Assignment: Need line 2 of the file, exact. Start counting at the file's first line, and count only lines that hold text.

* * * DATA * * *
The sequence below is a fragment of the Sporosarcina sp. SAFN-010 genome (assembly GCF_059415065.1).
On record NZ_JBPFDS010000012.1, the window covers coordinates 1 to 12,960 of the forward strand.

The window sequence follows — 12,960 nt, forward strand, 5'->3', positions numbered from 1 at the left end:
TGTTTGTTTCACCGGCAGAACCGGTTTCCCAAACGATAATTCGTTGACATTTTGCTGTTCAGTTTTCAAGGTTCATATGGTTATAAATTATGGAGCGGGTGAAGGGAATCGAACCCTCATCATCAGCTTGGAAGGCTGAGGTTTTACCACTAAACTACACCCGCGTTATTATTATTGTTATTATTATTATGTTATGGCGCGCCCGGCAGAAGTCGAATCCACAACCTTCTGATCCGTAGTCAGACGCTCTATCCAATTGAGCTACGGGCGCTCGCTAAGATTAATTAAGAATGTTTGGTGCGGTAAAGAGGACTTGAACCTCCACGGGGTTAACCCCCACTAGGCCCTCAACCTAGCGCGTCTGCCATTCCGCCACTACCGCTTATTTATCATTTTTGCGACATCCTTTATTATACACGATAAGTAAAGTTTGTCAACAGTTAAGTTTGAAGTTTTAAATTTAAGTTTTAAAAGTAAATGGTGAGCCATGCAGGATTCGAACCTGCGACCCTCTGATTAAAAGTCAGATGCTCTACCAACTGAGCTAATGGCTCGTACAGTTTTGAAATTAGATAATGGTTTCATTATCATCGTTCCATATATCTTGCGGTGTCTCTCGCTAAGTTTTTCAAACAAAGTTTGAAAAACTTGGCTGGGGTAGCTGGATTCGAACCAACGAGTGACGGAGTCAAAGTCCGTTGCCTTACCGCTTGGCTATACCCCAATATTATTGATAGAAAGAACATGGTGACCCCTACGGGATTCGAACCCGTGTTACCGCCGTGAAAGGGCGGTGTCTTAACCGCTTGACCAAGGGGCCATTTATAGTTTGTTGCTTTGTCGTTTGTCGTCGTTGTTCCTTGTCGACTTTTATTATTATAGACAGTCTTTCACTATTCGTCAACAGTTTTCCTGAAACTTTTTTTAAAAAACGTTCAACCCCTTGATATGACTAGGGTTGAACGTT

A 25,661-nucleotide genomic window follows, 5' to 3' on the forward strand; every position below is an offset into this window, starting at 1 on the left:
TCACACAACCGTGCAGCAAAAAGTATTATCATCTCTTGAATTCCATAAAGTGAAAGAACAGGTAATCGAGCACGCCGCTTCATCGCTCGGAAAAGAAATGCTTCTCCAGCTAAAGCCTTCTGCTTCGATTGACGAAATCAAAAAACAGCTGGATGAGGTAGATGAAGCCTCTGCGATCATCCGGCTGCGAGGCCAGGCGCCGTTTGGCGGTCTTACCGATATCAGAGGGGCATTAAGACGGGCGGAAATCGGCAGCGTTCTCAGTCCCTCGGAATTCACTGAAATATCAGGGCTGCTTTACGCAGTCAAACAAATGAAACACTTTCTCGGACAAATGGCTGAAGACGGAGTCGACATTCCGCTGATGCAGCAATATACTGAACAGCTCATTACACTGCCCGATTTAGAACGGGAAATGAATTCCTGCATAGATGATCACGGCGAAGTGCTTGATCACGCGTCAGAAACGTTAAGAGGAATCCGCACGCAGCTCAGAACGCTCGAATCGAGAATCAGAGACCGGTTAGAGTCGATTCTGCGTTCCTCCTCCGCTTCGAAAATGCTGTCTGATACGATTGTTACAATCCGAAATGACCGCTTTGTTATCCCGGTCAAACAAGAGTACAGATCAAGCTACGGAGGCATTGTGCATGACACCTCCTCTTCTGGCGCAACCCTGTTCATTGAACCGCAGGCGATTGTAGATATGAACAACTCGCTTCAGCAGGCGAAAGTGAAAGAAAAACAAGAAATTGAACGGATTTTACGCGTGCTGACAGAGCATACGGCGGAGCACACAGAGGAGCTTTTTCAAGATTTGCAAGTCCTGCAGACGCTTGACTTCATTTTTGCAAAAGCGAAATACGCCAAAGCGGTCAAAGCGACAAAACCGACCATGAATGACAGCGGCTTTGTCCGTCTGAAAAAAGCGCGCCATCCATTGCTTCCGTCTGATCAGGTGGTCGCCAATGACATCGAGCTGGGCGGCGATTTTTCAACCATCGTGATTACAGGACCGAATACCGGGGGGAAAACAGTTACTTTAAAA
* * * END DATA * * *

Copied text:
On record NZ_JBPFDS010000012.1, the window covers coordinates 1 to 12,960 of the forward strand.